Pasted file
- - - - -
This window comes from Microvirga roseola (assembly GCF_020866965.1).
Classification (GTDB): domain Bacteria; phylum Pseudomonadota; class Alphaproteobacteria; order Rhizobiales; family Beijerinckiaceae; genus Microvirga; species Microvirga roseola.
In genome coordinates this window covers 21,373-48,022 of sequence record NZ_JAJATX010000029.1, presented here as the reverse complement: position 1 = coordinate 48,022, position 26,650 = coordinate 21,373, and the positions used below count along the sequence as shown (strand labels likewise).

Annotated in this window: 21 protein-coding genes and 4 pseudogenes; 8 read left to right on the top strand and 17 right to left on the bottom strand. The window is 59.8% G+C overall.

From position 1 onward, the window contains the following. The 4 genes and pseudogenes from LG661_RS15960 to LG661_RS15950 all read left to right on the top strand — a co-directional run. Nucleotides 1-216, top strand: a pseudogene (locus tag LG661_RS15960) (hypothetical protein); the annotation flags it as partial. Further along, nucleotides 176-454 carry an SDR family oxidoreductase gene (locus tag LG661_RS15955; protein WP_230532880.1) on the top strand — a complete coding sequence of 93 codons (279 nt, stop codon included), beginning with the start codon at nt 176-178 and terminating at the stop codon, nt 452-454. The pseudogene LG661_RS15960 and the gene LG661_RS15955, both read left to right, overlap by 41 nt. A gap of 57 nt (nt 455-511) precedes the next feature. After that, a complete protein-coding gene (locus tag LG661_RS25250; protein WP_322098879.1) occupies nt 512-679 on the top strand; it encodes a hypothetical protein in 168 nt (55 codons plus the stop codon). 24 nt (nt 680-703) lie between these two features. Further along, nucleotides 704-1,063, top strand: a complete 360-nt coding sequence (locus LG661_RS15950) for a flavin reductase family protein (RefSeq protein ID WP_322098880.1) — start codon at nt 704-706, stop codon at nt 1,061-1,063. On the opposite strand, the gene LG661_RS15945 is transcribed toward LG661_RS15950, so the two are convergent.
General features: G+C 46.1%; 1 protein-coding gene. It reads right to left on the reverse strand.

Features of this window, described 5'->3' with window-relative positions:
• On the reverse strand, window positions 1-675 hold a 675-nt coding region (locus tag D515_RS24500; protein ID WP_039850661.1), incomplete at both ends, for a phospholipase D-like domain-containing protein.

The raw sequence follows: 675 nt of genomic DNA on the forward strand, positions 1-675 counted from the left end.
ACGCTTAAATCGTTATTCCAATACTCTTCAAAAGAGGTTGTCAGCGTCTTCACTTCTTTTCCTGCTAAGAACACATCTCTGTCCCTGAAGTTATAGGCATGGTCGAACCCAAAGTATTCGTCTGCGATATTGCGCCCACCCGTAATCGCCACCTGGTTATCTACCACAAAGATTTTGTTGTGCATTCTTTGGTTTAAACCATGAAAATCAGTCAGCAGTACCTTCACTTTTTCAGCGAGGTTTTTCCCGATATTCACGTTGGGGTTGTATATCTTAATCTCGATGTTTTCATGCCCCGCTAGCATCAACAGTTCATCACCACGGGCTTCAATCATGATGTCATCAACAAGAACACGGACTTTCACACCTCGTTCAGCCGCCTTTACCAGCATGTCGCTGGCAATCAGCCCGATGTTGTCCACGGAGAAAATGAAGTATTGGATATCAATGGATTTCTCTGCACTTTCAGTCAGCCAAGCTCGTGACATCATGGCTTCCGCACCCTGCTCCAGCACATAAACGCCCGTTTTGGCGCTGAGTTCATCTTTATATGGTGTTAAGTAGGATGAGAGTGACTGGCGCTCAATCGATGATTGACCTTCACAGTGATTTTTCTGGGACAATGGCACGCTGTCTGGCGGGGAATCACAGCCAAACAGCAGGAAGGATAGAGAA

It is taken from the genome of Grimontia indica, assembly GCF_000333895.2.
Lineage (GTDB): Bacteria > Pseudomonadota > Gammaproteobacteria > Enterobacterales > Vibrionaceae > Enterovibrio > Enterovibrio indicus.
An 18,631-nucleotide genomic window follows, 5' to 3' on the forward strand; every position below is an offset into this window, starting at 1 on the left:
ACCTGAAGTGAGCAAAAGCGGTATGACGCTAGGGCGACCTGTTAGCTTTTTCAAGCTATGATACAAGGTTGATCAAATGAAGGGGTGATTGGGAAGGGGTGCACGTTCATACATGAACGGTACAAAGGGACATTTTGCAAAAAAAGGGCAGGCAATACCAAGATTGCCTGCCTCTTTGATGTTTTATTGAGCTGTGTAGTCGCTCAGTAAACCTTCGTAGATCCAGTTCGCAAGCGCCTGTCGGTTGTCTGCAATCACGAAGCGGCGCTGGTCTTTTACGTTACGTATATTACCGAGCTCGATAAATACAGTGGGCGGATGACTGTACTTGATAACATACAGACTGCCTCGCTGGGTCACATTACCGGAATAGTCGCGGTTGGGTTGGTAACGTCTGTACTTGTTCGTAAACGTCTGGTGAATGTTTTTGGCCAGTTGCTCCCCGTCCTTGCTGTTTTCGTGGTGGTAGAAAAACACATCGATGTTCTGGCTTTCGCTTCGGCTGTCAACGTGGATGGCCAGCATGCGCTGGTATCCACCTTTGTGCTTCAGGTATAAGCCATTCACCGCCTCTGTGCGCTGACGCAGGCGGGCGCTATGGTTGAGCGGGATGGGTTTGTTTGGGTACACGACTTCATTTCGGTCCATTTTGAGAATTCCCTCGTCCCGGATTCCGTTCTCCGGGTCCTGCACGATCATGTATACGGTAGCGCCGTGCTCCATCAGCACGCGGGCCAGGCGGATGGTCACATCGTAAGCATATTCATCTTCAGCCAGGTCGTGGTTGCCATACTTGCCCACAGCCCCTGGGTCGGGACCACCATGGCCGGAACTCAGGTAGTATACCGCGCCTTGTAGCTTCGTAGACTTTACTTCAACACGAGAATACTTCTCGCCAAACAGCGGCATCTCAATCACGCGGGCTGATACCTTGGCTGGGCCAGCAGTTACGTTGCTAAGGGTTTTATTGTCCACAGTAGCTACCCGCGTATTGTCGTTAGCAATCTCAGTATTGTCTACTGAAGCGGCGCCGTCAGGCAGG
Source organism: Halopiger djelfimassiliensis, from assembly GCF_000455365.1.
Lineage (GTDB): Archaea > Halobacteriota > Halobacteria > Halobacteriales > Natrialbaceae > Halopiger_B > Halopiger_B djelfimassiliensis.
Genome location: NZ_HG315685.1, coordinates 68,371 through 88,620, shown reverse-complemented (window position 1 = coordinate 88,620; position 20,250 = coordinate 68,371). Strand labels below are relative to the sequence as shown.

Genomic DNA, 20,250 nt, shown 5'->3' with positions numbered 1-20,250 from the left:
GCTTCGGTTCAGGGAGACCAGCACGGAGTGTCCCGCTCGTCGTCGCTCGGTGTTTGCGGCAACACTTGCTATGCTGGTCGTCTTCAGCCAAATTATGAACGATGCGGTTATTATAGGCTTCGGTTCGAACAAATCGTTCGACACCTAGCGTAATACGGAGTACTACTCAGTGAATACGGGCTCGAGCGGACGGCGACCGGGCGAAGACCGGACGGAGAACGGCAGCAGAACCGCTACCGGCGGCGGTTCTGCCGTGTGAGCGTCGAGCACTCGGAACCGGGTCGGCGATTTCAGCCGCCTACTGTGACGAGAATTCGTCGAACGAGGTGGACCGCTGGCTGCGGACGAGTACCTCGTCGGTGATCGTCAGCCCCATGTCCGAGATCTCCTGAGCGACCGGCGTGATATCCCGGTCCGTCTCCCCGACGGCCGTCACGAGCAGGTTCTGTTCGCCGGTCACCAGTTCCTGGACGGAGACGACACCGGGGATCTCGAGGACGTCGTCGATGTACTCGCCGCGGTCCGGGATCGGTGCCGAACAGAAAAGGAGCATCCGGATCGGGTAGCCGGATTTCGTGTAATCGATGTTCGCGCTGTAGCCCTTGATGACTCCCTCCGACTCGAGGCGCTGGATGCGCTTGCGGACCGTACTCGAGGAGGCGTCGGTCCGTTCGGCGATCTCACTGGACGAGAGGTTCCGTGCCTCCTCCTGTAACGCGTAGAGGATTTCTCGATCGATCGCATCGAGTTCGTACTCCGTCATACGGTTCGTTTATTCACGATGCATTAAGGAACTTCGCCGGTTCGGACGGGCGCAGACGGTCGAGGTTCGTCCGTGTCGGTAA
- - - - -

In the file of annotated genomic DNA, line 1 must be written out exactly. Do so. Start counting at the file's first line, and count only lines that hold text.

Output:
This window comes from Microvirga roseola (assembly GCF_020866965.1).